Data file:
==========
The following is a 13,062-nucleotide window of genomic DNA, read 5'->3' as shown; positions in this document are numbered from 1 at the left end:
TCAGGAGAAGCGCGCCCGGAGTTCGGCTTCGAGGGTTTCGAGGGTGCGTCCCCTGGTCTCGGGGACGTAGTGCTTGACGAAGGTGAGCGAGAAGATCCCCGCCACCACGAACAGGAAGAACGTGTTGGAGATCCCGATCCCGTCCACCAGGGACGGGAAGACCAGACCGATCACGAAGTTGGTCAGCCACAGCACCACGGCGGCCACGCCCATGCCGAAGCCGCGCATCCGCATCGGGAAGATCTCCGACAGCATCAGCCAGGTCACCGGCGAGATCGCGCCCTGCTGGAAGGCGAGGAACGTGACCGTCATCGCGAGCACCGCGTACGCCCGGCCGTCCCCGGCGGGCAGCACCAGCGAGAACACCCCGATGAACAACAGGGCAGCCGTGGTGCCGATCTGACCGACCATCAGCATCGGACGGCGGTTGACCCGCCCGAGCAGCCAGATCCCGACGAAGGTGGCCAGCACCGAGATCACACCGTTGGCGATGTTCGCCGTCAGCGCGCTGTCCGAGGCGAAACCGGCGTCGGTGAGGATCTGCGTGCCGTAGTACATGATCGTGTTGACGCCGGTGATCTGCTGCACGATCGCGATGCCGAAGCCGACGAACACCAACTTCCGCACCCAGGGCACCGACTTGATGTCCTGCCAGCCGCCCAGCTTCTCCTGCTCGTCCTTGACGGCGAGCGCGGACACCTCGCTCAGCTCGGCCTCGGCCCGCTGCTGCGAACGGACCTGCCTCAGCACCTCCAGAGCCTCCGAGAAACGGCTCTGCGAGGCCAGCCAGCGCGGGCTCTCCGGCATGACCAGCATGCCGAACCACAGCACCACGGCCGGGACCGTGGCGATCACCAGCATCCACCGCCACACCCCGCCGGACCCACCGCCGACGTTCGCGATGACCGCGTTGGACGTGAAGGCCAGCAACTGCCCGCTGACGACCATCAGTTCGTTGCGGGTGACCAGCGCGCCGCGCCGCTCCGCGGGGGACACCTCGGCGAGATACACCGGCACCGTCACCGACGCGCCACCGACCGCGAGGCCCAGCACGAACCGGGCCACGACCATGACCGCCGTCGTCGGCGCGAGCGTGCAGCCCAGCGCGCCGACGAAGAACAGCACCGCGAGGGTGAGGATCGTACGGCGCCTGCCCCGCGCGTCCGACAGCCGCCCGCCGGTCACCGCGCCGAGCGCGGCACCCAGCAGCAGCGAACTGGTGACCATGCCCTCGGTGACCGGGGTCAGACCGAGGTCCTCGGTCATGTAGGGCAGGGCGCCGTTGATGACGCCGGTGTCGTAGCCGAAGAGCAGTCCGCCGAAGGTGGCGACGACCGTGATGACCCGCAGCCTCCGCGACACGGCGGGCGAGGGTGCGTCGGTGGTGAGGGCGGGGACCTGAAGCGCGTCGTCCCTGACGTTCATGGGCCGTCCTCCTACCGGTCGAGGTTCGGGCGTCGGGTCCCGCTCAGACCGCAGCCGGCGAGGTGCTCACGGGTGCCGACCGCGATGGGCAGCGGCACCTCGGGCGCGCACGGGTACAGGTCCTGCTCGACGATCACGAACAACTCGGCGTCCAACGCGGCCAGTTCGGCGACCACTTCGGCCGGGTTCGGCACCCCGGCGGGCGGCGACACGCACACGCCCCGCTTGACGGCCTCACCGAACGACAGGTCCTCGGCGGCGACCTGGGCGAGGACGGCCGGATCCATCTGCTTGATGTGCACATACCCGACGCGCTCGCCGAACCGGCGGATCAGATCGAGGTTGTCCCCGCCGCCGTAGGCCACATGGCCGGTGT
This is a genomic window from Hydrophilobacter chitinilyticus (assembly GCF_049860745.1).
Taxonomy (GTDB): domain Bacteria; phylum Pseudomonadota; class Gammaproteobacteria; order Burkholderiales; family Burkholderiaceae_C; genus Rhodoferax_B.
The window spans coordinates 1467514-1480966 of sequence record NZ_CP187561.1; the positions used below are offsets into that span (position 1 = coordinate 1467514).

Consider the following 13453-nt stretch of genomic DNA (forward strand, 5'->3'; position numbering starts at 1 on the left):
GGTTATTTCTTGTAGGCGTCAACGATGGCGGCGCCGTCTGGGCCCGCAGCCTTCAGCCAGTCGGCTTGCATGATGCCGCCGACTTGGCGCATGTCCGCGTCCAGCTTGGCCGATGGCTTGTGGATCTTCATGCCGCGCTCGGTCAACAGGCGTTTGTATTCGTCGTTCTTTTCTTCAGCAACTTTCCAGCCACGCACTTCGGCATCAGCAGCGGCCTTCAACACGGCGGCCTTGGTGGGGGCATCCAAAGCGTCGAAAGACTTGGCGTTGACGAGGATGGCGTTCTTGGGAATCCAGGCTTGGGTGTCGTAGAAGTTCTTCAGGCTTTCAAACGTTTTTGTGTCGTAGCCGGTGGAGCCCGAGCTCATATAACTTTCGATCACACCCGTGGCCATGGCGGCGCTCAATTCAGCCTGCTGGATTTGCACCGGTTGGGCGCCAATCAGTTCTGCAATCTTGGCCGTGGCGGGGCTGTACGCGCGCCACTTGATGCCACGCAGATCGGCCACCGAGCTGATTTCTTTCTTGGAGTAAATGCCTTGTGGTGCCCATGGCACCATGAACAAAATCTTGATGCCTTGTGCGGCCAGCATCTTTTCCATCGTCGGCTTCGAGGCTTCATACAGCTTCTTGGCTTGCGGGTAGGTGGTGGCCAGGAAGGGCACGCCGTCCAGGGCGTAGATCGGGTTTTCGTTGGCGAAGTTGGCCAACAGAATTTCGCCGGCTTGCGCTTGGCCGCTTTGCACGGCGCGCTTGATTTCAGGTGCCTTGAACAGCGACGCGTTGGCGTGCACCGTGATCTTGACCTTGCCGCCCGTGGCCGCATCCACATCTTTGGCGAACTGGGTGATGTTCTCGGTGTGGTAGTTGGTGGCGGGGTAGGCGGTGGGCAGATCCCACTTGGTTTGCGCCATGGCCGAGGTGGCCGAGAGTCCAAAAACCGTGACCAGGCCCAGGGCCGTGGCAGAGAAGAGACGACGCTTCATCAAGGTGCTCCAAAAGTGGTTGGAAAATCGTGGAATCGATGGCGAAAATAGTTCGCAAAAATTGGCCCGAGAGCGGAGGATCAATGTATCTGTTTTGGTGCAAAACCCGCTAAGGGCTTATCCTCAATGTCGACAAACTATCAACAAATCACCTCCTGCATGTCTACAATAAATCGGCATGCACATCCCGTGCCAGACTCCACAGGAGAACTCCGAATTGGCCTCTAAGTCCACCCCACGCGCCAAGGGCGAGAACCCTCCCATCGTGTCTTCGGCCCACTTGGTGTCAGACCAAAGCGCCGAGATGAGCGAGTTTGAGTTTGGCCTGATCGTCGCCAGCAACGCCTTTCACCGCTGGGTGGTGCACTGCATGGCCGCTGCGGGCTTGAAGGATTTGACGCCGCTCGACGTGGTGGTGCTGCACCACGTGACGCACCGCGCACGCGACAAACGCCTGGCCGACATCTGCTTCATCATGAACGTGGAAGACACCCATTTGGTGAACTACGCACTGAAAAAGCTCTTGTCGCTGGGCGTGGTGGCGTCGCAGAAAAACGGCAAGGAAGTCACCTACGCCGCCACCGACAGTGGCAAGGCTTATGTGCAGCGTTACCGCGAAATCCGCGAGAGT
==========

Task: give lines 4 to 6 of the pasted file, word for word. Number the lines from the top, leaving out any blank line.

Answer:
Taxonomy (GTDB): domain Bacteria; phylum Pseudomonadota; class Gammaproteobacteria; order Burkholderiales; family Burkholderiaceae_C; genus Rhodoferax_B.
The window spans coordinates 1467514-1480966 of sequence record NZ_CP187561.1; the positions used below are offsets into that span (position 1 = coordinate 1467514).

Consider the following 13453-nt stretch of genomic DNA (forward strand, 5'->3'; position numbering starts at 1 on the left):